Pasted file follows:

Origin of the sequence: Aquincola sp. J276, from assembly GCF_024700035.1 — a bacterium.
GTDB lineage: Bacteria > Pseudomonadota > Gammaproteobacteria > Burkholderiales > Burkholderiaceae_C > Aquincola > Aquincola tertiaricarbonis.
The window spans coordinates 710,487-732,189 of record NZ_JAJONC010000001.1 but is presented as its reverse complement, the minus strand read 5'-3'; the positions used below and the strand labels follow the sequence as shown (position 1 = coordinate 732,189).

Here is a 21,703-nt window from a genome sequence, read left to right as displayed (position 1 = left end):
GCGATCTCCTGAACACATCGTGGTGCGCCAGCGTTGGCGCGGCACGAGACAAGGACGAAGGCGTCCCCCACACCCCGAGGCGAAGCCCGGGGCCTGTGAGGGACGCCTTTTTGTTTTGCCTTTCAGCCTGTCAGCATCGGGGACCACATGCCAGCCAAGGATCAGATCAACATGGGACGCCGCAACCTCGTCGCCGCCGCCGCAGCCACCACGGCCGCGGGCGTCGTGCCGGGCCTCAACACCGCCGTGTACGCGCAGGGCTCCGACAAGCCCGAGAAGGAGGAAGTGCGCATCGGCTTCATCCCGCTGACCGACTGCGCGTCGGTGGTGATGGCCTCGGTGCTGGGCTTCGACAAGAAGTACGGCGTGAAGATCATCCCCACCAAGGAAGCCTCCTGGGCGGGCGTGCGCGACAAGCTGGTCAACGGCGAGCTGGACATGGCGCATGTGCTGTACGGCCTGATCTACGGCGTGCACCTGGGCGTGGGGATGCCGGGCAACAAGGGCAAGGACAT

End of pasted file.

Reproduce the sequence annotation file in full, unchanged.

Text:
Origin of the sequence: Aquincola sp. J276, from assembly GCF_024700035.1 — a bacterium.
GTDB lineage: Bacteria > Pseudomonadota > Gammaproteobacteria > Burkholderiales > Burkholderiaceae_C > Aquincola > Aquincola tertiaricarbonis.
The window spans coordinates 710,487-732,189 of record NZ_JAJONC010000001.1 but is presented as its reverse complement, the minus strand read 5'-3'; the positions used below and the strand labels follow the sequence as shown (position 1 = coordinate 732,189).

Here is a 21,703-nt window from a genome sequence, read left to right as displayed (position 1 = left end):
GCGATCTCCTGAACACATCGTGGTGCGCCAGCGTTGGCGCGGCACGAGACAAGGACGAAGGCGTCCCCCACACCCCGAGGCGAAGCCCGGGGCCTGTGAGGGACGCCTTTTTGTTTTGCCTTTCAGCCTGTCAGCATCGGGGACCACATGCCAGCCAAGGATCAGATCAACATGGGACGCCGCAACCTCGTCGCCGCCGCCGCAGCCACCACGGCCGCGGGCGTCGTGCCGGGCCTCAACACCGCCGTGTACGCGCAGGGCTCCGACAAGCCCGAGAAGGAGGAAGTGCGCATCGGCTTCATCCCGCTGACCGACTGCGCGTCGGTGGTGATGGCCTCGGTGCTGGGCTTCGACAAGAAGTACGGCGTGAAGATCATCCCCACCAAGGAAGCCTCCTGGGCGGGCGTGCGCGACAAGCTGGTCAACGGCGAGCTGGACATGGCGCATGTGCTGTACGGCCTGATCTACGGCGTGCACCTGGGCGTGGGGATGCCGGGCAACAAGGGCAAGGACAT